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26 March 2024

Financial agreements and lifestyle clauses – beware the risk

Authored by: Craig Turvey

In this week’s video, special counsel Craig Turvey discusses financial agreements and lifestyle clauses in your family matter, and how not to put these agreements at risk of being set aside.

Video transcript

My name’s Craig Turvey and I’m a special counsel at the Cooper Grace Ward Family Law Team. And today, I’d like to talk about financial agreements and lifestyle clauses.

Lifestyle clauses

So, lifestyle clauses are personal, sometimes moral issues that people want to incorporate into a financial agreement sometimes. So, for example, the main one is usually infidelity. Or sometimes people will include things, or want to include things such as one partner can’t gain a certain amount of weight, or even sometimes that there needs to be a minimum level of intimacy each week or within a certain timeframe. Those specific sorts of lifestyle issues in and of themselves on binding or enforceable. So, you can’t include them in a financial agreement.

Tying lifestyle clauses to financial connection

However, it’s in theory possible to include them if you can tie them into a financial connection. So, for example, if you said that you wanted a clause that if a partner who committed an act of infidelity would receive a lower payment than they would otherwise receive under the agreement, that of itself seems okay. However, there’s a problem. One, in terms of proving these types of things. So, infidelity, what does that mean? Also, if a partner is likely to receive a penalty or a punishment in terms of a payment or a monetary outcome from something like that, they’re not usually very upfront about it.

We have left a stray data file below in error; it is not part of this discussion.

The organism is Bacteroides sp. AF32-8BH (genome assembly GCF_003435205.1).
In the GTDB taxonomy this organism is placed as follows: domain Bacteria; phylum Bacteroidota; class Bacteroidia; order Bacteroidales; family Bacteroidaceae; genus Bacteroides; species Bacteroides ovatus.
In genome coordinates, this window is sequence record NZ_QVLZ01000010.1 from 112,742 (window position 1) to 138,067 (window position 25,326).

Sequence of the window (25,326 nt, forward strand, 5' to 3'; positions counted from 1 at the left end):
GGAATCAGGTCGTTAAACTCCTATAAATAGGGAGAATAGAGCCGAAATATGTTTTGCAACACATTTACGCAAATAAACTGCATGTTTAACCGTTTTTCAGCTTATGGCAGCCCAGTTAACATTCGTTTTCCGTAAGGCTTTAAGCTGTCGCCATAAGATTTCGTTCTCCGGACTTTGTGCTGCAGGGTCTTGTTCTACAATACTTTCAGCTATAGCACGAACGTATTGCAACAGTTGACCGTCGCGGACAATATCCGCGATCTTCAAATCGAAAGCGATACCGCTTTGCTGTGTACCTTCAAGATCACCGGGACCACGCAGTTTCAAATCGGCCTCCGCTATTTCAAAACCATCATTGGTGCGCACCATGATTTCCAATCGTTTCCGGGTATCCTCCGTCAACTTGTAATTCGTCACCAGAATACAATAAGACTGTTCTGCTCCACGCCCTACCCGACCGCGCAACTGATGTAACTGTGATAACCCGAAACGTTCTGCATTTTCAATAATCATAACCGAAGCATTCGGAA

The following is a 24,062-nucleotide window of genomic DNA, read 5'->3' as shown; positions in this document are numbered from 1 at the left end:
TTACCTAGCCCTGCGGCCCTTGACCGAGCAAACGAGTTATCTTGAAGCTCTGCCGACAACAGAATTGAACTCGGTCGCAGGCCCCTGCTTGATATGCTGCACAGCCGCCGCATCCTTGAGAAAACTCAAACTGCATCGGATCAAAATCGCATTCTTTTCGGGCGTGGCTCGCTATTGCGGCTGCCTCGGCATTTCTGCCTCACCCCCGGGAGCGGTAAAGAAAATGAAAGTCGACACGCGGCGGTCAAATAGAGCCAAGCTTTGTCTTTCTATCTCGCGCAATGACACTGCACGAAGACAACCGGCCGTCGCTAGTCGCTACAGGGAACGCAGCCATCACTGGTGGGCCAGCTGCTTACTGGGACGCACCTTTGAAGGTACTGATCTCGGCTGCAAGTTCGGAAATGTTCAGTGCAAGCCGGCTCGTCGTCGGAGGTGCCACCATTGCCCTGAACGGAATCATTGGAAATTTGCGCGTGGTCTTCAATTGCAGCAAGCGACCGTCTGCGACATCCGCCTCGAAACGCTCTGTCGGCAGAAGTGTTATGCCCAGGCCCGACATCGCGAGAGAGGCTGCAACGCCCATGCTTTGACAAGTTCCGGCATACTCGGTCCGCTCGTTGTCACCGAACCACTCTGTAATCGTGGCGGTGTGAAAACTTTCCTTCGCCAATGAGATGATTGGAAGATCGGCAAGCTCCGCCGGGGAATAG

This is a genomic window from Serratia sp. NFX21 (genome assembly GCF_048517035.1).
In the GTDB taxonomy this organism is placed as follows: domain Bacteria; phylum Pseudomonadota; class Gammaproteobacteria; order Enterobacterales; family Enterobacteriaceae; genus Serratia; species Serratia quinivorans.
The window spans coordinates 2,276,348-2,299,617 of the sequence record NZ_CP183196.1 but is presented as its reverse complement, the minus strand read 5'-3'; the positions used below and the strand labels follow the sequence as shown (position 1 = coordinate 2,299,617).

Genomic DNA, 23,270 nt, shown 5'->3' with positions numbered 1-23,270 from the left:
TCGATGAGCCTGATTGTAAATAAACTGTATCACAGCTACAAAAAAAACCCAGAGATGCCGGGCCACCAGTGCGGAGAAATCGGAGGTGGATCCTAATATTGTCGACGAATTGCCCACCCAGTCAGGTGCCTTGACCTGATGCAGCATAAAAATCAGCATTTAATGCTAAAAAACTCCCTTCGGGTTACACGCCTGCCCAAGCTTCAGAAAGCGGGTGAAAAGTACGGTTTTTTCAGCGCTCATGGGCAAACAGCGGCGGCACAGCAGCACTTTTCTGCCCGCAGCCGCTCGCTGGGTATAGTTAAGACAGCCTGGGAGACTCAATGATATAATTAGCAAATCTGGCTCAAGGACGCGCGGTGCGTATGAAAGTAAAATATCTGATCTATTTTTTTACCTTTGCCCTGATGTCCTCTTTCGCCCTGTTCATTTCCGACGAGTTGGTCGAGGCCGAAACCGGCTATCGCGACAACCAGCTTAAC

Gathering evidence can be difficult

So, getting evidence about those sorts of things can be difficult. And the other issue is enforceability. Judges are generally loathed to enforce those sorts of clauses. One would open up a Pandora’s box, in terms of what sorts of things could be in agreements. And it’s also some of these types of things, a moral type lifestyle, ambiguous sorts of issues that the courts generally try to steer away from. So, we generally, when we’re recommending to clients and they bring up those types of things, we try to encourage people not to include those types of clauses in a financial agreement. Again, it might be possible that you can include it and it might be enforceable, but chances are it may also not be. And the issue is, if you include something in the agreement and it’s potentially not enforceable or binding, it might attack the integrity of the entire agreement itself. So, to try and include something like that, that possibly puts the entire agreement at risk of being set aside is generally not a sound idea.

If you’re looking at entering into a financial agreement or if you have any questions about financial agreements, please don’t hesitate to contact me or one of the other family lawyers at Cooper Grace Ward.

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This publication is for information only and is not legal advice. You should obtain advice that is specific to your circumstances and not rely on this publication as legal advice. If there are any issues you would like us to advise you on arising from this publication, please let us know.

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Craig Turvey
Special Counsel

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